Twigs & Trees with Rhonda: Why Isn't It Free?
For most, researching family history is a hobby. Sometimes, especially if the rest of the family doesn't support your obsession, it is hard to justify putting forth a lot of money in the pursuit of ancestors.
Paying the Piper
Most people today are living within a budget. We understand the concept of a budget in our day-to-day life. We turn to a hobby so that we can take time off from that day-to-day life. It would be great if hobbies didn't cost money, but most of them have costs involved in one way or another.
If tennis is your hobby you pay for tennis shoes, a tennis racket, and tennis balls. You may also have to pay to rent a court. These are expenses you expect with this hobby. Genealogy also has certain expenses that are unique to it as a hobby as well.
Genealogy relies on records. As researchers, we need access to those records. We need copies of those records. Sometimes these records are easy for any researcher to access but other times special knowledge and a good deal of time are required. Some of them we have easy personal access to, while others require the time and knowledge of another to get them.
When we write to a county courthouse, we need to understand that the costs involved in getting the copy of the birth record are there to offset the time and hard costs involved in make that copy available to us. There is the time it takes the clerk to locate the specific records. There is the time involved in photocopying or transcribing the requested record. There are the hard costs involved such as the toner, electricity and paper used to make the photocopy. The courthouse cannot absorb such costs when you consider the vast number of family historians there are today.
It Should Be Free
The funny part is that most people are willing to accept paying for a copy of a birth record or a probate record when they write and request it from the courthouse. They understand the cost involved in borrowing a film to the local Family History Center. When it comes to the Internet though, the comment heard the most often is "It ought to be free."
Each time we go onto the Internet there are hard costs involved in that access. You pay your monthly fee to your Internet Service Provider. This helps the provider pay for the power to run their computers, the phone lines they have put in, the tech support to keep it all up and running. Beyond that point though we tend to forget what is actually involved in putting information onto the Internet.
The reality is that much more information is freely available online than anywhere else. Libraries charge you for copies. Courthouses charge you for copies. I think the difference is that we have to physically go to the library or the courthouse. It is a separate entity. The Internet though is not an entity in our minds, it is an extension of our own computer sitting in our bedroom, family room or office.
Don't Think Small
Despite my knowledge of the hardware and software involved with the Internet, not to mention the man hours involved, it wasn't until recently that I began to understand the real dollars involved with keeping us online.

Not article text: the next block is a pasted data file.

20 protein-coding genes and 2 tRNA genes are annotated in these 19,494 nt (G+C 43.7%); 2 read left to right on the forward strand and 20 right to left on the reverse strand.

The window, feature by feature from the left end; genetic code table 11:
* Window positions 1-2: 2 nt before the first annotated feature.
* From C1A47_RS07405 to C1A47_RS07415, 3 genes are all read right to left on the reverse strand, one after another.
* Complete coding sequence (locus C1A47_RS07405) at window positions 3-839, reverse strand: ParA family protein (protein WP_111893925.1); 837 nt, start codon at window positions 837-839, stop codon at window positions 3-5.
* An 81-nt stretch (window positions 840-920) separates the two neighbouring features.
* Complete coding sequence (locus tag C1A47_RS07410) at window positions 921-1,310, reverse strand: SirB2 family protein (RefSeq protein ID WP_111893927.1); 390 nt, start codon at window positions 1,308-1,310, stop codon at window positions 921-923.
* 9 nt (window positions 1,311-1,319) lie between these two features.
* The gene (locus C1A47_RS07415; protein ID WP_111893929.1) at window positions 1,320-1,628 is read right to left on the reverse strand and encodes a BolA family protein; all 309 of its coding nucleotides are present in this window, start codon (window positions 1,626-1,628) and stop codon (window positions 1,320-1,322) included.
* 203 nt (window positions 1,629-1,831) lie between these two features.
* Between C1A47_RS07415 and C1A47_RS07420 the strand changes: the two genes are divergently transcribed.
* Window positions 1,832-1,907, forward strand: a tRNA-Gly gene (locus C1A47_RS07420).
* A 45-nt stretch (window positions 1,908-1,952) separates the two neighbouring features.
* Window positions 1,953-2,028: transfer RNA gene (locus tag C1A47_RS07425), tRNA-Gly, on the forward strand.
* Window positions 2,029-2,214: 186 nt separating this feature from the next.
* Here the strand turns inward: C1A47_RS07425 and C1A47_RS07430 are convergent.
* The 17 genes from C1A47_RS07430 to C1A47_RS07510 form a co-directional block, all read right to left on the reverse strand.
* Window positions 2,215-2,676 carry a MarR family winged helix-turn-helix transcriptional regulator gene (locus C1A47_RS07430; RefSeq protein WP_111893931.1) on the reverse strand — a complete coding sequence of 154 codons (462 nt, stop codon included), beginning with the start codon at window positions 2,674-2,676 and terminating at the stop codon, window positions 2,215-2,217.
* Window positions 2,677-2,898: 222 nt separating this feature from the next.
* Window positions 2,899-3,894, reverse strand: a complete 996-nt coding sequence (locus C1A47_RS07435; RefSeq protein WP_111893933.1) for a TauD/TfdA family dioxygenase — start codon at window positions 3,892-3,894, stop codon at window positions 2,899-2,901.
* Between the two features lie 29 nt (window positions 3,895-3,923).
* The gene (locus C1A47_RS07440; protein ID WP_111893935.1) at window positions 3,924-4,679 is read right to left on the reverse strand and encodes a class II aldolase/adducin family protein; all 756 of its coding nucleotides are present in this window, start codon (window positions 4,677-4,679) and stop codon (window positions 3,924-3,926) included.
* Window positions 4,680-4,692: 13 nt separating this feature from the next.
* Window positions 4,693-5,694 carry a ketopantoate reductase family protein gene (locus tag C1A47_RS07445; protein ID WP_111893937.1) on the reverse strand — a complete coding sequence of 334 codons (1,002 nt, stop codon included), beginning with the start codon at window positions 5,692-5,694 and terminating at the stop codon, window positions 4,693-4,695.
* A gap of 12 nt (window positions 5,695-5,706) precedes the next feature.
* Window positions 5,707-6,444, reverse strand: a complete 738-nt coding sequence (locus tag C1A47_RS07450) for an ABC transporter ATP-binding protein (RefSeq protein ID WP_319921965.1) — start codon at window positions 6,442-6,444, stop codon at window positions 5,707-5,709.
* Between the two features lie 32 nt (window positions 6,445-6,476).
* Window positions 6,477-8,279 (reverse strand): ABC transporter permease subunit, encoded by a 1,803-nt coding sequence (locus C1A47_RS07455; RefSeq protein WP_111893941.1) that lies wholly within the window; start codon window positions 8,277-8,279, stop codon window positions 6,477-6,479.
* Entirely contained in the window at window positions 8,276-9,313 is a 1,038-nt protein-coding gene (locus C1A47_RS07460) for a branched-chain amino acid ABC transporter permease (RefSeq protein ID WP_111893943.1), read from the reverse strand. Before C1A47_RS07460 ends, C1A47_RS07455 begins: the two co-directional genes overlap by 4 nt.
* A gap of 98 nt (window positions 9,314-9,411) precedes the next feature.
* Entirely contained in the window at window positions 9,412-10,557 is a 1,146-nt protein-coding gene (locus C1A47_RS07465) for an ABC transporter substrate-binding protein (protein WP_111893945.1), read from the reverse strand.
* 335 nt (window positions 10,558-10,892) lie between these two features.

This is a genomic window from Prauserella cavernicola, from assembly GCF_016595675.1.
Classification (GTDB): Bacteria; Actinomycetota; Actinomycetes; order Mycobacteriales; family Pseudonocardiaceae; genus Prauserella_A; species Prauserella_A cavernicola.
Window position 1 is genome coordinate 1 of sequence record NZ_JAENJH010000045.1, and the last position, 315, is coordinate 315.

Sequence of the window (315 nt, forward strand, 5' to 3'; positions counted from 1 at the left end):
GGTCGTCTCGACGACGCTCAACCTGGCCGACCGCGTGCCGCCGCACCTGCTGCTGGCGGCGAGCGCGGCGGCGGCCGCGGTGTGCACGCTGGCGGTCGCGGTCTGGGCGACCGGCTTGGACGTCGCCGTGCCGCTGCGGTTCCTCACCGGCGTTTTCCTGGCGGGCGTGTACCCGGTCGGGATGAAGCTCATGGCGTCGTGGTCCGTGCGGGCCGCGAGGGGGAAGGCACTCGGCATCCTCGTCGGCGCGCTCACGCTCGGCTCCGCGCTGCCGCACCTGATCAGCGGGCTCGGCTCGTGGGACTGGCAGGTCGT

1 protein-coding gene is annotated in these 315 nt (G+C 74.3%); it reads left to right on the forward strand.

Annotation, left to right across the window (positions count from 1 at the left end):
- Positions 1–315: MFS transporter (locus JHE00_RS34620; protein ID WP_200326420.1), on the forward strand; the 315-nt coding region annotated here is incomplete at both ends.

We think in terms of that small computer sitting on our desk. Pick up a computer magazine or watch commercials on television and these impressive computers are under $1000. Why is it then that all these companies are asking us to pay for this access or that access?
My husband came home one evening and told me that his budget at work had been approved. He said to expect faxes with quotes on them for computers, servers and so forth that he would be purchasing at work. The faxes did indeed begin to come in and the prices on them almost knocked me over. Within a week my husband had spent over half a million dollars of his budget. What did he get for that money? Three computers.
The computers he was purchasing were much the same type as those used by companies that offer large quantities of data. Known as servers, these computers are floor-to-ceiling in size and are a far cry from that tiny box sitting under my desk.
When I describe the size of these computers to audiences to which I speak, the eyes looking back at me often get big as saucers. They begin to understand the costs involved in this type of computer machinery. When you add on the electricity, the special phone lines to connect these machines to the Internet, and the manpower to keep them running, it is easy to see why there are costs. This doesn't even begin to incorporate the costs involved in the digitization of the records we want to use online.
In order for companies to continue making genealogy information available for us to use at our convenience, they need to stay in business. In order to stay in business, their costs (such as those we've discussed here) have to be recovered in some manner.The Complete Idiot's Guide to Online Genealogy, now in its second edition. She is the author of four how-to guides on Family Tree Maker. In late 2001, she wrote The Genealogist's Computer Companion. She is a contributing editor to Biography Magazine with her "Celebrity Roots" column and a contributing writer to The History Channel Magazine. Her latest book is Finding Your Famous and Infamous Ancestors. She may be contacted at email@example.com.
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